Can you really collaborate honestly with a child? Don’t we adults tend to dominate? To…manipulate to our own advantage? To “game” kids even before we realize it? Haven’t we all been drunk with power in a roomful of toddlers?
As most parents and childcare workers know, anything involving children gets really complicated really fast…
And maybe we need to keep our eyes on the other ball here: maybe what is important is acknowledging our kids and their feelings about monsters in the dark…not just attempting to gloss them over with fancy professional renderings of their portraits.
Maybe it’s time we admitted to our kids that we all have monsters from time to time instead of denying that they exist.
And about that monster problem…Is that really, truly, finally being resolved here? Does it end the monster-making and night terrors? Or this is a trendy and cute way of playing pretend? Are we dabbling in child psychology, or discovering a creative and witty way of outsmarting our monsters?
Are real monsters being slain?
Of course, there is also the question of a little bit of fame here… a little room for pride of parent and child.
How else would we know Chelsea or Brendan or Kimberly?
The former artist in me admits that precious few of these children would find their drawings valued by art critics without DeVries’ hand, and most of them have those monsters to contend with regardless…and some can say at least something beneficial comes of it:
- An introduction to the fine arts
- An introduction to psychology and the fine art of monster banishing
- And a first collaboration credit with a known artist producing reviewed artwork in a gallery or book, or both
Still, something about this is hard to shake. It makes me uncomfortable.
For those whose hackles are still erect, I refer you to the website: http://www.themonsterengine.com/ which does a much better job of showing the artist in action and clarifying his motives. While some may feel DeVries should dip into his own closet or peek under his own bed, the fact remains that many children come away from the experience empowered, perhaps even inspired to be the next generation of artists. His workshops are framed by the excited and involved faces of children no longer held emotionally hostage by the nonsensical creatures that our minds put together so well when we are young and often asleep. That should be worth something.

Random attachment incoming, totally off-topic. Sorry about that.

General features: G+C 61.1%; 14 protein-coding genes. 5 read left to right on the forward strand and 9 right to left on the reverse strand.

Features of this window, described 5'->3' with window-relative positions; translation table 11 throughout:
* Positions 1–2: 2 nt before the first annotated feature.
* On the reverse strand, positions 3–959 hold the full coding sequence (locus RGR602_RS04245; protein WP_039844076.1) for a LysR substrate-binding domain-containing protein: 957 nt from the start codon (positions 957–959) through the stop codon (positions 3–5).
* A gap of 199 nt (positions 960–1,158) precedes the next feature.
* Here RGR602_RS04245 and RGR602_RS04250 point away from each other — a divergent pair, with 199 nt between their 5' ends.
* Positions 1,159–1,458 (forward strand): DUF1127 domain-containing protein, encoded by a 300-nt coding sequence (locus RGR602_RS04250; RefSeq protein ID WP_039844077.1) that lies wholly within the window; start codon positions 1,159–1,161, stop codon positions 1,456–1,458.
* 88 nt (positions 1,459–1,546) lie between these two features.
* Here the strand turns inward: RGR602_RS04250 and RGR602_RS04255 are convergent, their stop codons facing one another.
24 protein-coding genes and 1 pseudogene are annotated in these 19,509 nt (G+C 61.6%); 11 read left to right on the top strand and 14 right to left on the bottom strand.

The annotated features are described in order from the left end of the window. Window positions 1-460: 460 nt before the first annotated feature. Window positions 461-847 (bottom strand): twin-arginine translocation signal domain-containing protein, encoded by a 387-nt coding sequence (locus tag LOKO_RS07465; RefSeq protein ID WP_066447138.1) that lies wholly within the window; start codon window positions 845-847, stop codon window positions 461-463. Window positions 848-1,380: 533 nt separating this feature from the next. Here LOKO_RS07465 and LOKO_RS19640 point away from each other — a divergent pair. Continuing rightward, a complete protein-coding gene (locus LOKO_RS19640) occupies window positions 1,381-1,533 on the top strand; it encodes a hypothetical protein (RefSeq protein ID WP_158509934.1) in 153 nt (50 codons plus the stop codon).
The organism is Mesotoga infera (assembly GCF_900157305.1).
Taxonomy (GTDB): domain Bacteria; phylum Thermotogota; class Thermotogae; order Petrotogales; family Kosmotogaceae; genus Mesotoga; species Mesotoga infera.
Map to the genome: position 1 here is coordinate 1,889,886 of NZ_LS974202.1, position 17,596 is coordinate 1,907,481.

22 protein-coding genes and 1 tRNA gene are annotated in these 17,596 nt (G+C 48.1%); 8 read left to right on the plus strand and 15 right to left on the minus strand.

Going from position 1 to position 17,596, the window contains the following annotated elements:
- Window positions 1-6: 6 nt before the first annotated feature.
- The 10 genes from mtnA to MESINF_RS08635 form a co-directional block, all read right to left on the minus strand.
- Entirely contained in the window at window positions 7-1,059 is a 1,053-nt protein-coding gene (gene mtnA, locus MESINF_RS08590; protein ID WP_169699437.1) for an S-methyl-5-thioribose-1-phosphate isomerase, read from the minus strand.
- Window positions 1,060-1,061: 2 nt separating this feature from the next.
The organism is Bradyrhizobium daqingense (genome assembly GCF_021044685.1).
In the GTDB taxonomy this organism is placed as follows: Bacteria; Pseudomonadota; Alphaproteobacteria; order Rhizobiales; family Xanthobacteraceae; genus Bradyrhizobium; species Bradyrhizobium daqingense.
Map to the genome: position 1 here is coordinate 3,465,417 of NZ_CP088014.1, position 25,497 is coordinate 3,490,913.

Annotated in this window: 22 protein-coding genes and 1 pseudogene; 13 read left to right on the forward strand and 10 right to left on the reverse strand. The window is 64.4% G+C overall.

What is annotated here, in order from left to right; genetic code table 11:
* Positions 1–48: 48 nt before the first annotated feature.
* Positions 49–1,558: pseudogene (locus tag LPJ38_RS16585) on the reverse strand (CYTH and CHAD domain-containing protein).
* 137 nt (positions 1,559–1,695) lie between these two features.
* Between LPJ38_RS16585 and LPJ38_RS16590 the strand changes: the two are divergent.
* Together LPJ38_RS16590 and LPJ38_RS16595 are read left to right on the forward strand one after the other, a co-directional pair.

And one has to admit there is in grown-up hindsight something tremendously empowering about having an adult who is not predisposed to tell you well-intentioned lies look upon your work and your need to conquer monsters literally and actually help you do something about it.
Perhaps this is one of those cases…But this is another instance where we also feel a wee bit tainted by the whole concept.
And truth be told, I hate that it does bother me, because I love that children get the chance to put monsters in a safe place for later recall if they choose and when they choose.
I also love that DeVries involves children in the Arts, showing them how art actually moves from the emotional left side of the brain to the right…introducing them to mediums (the art kind not the trance kind)… and teaching them the value of translating experience into a communication device.
So why am I so disconcerted?
I have had this post in mind for around five years… but kept putting it off, hoping (I think) that my own opinion would gel. (It hasn’t. I am still unsettled.)
Then I try to look at things from a Horror writer’s perspective…
It isn’t really all that different than writing fan fiction, or themed anthologies, right?
But as a former artist, it just bothers me. Maybe the reason is because this involves children who are both trusting and legal minors. Maybe the reason is I see all of the adults in the room orbiting around children instead of the other way around.
Of Monsters in Closets
So let us haul the beast out of the closet. Let us look at a legal term…because this is indeed where the mind is drifting on this matter.
“Definition of Forgery
“To illegally modify or reproduce a document, signature, an instrument, legal tender or any other means of storing information is known as forgery.” Any item that is copied is also considered forged.